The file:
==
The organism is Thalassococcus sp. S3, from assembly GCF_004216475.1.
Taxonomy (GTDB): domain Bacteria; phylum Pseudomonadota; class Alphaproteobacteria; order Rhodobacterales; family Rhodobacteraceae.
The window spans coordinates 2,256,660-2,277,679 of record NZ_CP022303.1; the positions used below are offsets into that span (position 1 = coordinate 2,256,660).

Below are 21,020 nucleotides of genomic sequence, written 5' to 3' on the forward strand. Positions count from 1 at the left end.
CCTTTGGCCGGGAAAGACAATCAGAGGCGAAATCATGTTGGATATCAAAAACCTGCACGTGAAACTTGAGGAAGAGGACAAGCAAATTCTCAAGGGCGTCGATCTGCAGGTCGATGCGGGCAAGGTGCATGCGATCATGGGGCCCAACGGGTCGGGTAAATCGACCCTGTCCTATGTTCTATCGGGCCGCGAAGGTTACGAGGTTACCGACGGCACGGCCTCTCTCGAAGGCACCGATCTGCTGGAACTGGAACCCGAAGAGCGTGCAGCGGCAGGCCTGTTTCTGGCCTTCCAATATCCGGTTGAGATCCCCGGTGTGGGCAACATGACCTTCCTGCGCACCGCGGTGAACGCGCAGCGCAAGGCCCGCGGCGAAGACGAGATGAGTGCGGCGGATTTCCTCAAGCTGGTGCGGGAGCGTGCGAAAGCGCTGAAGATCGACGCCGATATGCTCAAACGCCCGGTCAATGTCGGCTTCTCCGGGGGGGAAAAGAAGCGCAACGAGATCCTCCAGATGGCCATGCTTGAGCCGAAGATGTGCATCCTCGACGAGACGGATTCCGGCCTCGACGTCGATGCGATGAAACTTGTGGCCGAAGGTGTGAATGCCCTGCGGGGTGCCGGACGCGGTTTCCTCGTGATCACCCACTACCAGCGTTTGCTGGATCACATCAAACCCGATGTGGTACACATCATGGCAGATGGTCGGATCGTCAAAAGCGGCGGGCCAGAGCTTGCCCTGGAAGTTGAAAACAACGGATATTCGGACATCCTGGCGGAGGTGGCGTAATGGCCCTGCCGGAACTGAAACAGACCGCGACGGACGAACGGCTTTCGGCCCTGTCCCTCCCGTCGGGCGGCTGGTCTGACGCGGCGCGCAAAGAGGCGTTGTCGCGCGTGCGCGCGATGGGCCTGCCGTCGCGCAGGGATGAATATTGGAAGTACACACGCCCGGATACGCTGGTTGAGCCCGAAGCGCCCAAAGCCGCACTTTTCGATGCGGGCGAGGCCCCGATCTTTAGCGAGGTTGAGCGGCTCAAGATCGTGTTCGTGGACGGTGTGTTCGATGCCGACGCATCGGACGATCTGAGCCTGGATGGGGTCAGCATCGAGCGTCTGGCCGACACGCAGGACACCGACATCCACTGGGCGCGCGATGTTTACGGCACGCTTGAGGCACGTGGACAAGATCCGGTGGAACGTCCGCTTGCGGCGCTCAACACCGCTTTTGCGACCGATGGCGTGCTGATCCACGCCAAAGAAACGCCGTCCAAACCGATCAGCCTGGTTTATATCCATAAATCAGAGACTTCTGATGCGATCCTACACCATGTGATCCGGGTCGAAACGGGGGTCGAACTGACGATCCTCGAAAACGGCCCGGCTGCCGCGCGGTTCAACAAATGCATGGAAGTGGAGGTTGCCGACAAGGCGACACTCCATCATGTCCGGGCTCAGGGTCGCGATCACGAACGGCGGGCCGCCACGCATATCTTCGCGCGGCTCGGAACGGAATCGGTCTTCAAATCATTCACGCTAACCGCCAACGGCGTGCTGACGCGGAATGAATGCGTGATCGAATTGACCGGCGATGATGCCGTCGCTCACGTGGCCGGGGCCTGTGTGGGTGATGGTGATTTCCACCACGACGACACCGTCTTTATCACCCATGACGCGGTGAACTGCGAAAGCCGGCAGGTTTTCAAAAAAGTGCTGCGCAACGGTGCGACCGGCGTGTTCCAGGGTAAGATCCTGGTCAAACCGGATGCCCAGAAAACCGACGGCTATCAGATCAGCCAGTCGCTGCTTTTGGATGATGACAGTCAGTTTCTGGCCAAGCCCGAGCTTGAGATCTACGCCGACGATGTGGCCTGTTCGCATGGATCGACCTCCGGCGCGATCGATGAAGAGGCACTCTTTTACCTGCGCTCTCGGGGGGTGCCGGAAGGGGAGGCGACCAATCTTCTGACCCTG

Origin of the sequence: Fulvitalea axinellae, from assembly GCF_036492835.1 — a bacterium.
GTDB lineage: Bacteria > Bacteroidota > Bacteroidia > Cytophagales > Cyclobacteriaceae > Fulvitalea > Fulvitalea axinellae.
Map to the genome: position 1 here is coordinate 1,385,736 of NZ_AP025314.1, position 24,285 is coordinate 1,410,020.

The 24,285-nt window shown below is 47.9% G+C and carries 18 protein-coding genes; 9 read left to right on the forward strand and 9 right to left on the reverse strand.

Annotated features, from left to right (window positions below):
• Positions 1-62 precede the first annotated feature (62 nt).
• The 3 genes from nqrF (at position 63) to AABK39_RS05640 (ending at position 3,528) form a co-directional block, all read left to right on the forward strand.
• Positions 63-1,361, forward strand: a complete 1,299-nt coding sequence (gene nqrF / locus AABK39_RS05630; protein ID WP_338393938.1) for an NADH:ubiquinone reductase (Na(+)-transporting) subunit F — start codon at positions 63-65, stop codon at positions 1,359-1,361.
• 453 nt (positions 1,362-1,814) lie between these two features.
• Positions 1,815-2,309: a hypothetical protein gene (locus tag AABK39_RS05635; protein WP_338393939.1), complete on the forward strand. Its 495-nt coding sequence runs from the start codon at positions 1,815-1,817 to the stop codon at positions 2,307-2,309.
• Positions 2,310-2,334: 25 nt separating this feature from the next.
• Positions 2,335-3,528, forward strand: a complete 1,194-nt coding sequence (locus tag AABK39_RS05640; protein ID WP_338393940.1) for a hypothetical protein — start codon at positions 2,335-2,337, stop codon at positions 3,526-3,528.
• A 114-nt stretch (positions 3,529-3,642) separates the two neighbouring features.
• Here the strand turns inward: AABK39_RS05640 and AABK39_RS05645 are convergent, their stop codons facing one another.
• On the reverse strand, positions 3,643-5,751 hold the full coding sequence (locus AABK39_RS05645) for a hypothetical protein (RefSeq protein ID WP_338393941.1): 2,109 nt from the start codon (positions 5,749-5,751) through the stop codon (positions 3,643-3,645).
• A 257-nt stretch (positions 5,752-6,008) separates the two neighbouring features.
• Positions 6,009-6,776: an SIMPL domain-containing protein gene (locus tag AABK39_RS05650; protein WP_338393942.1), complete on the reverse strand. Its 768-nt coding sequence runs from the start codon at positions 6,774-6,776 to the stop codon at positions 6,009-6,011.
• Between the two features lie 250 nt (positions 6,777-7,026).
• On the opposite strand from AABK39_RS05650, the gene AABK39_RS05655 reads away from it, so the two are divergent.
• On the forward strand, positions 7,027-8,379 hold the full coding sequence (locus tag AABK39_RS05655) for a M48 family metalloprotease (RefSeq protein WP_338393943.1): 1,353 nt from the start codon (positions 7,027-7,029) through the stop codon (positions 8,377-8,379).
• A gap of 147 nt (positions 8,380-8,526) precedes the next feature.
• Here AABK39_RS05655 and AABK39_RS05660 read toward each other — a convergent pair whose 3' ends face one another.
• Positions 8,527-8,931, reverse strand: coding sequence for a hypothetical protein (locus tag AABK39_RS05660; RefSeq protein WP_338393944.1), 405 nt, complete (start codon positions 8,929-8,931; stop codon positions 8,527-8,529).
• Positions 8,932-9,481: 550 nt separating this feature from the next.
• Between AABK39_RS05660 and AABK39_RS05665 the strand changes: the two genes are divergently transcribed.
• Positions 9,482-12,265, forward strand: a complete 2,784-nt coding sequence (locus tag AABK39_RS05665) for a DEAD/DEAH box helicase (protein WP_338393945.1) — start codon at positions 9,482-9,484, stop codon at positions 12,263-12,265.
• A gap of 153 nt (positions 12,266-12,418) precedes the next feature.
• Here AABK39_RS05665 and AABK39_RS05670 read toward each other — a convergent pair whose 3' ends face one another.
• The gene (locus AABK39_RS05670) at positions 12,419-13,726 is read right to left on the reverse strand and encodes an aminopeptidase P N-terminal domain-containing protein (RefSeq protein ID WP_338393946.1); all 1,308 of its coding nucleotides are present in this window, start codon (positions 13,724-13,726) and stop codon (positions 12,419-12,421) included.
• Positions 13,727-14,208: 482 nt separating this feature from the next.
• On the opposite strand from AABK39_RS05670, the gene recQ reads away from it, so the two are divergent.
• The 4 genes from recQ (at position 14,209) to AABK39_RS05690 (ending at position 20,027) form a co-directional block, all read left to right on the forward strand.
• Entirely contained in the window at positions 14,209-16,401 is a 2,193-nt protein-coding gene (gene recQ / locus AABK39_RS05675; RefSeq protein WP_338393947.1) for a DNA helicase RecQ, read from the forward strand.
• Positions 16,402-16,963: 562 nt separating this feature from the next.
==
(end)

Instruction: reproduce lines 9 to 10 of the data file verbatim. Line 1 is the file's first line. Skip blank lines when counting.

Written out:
The 24,285-nt window shown below is 47.9% G+C and carries 18 protein-coding genes; 9 read left to right on the forward strand and 9 right to left on the reverse strand.

Annotated features, from left to right (window positions below):